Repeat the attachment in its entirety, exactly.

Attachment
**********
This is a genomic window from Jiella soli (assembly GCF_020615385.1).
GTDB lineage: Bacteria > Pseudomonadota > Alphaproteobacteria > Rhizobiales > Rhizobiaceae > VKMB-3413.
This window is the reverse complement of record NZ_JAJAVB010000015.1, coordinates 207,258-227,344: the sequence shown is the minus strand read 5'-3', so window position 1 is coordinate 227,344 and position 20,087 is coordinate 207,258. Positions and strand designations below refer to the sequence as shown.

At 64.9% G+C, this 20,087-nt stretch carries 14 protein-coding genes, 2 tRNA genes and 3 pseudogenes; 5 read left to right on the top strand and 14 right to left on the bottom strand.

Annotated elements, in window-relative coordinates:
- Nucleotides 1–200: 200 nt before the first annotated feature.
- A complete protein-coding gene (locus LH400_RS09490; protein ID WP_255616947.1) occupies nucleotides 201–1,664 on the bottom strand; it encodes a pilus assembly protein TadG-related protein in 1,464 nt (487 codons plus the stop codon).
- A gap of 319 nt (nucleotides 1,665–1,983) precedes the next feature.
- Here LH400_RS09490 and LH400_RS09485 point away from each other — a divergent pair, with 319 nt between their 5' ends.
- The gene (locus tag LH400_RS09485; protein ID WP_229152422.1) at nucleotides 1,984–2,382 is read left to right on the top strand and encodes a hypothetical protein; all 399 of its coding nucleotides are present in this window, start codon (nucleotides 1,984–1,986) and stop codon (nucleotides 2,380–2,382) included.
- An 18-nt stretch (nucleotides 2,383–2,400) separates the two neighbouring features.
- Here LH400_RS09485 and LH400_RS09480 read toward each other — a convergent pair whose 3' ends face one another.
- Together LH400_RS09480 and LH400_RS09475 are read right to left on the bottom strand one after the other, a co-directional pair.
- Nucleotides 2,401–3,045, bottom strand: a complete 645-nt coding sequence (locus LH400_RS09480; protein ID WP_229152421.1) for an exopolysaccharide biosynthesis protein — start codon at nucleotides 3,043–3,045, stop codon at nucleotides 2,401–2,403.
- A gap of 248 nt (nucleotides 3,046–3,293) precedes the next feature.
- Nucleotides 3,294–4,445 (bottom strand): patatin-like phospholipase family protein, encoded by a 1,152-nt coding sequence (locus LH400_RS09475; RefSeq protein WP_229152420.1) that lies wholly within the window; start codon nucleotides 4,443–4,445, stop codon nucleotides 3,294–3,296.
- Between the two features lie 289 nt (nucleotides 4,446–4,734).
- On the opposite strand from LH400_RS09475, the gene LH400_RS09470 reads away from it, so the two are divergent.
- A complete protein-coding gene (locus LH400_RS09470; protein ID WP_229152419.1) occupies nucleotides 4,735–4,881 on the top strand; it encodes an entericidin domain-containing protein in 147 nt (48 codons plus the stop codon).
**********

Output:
This is a genomic window from Jiella soli (assembly GCF_020615385.1).
GTDB lineage: Bacteria > Pseudomonadota > Alphaproteobacteria > Rhizobiales > Rhizobiaceae > VKMB-3413.
This window is the reverse complement of record NZ_JAJAVB010000015.1, coordinates 207,258-227,344: the sequence shown is the minus strand read 5'-3', so window position 1 is coordinate 227,344 and position 20,087 is coordinate 207,258. Positions and strand designations below refer to the sequence as shown.

At 64.9% G+C, this 20,087-nt stretch carries 14 protein-coding genes, 2 tRNA genes and 3 pseudogenes; 5 read left to right on the top strand and 14 right to left on the bottom strand.

Annotated elements, in window-relative coordinates:
- Nucleotides 1–200: 200 nt before the first annotated feature.
- A complete protein-coding gene (locus LH400_RS09490; protein ID WP_255616947.1) occupies nucleotides 201–1,664 on the bottom strand; it encodes a pilus assembly protein TadG-related protein in 1,464 nt (487 codons plus the stop codon).
- A gap of 319 nt (nucleotides 1,665–1,983) precedes the next feature.
- Here LH400_RS09490 and LH400_RS09485 point away from each other — a divergent pair, with 319 nt between their 5' ends.
- The gene (locus tag LH400_RS09485; protein ID WP_229152422.1) at nucleotides 1,984–2,382 is read left to right on the top strand and encodes a hypothetical protein; all 399 of its coding nucleotides are present in this window, start codon (nucleotides 1,984–1,986) and stop codon (nucleotides 2,380–2,382) included.
- An 18-nt stretch (nucleotides 2,383–2,400) separates the two neighbouring features.
- Here LH400_RS09485 and LH400_RS09480 read toward each other — a convergent pair whose 3' ends face one another.
- Together LH400_RS09480 and LH400_RS09475 are read right to left on the bottom strand one after the other, a co-directional pair.
- Nucleotides 2,401–3,045, bottom strand: a complete 645-nt coding sequence (locus LH400_RS09480; protein ID WP_229152421.1) for an exopolysaccharide biosynthesis protein — start codon at nucleotides 3,043–3,045, stop codon at nucleotides 2,401–2,403.
- A gap of 248 nt (nucleotides 3,046–3,293) precedes the next feature.
- Nucleotides 3,294–4,445 (bottom strand): patatin-like phospholipase family protein, encoded by a 1,152-nt coding sequence (locus LH400_RS09475; RefSeq protein WP_229152420.1) that lies wholly within the window; start codon nucleotides 4,443–4,445, stop codon nucleotides 3,294–3,296.
- Between the two features lie 289 nt (nucleotides 4,446–4,734).
- On the opposite strand from LH400_RS09475, the gene LH400_RS09470 reads away from it, so the two are divergent.
- A complete protein-coding gene (locus LH400_RS09470; protein ID WP_229152419.1) occupies nucleotides 4,735–4,881 on the top strand; it encodes an entericidin domain-containing protein in 147 nt (48 codons plus the stop codon).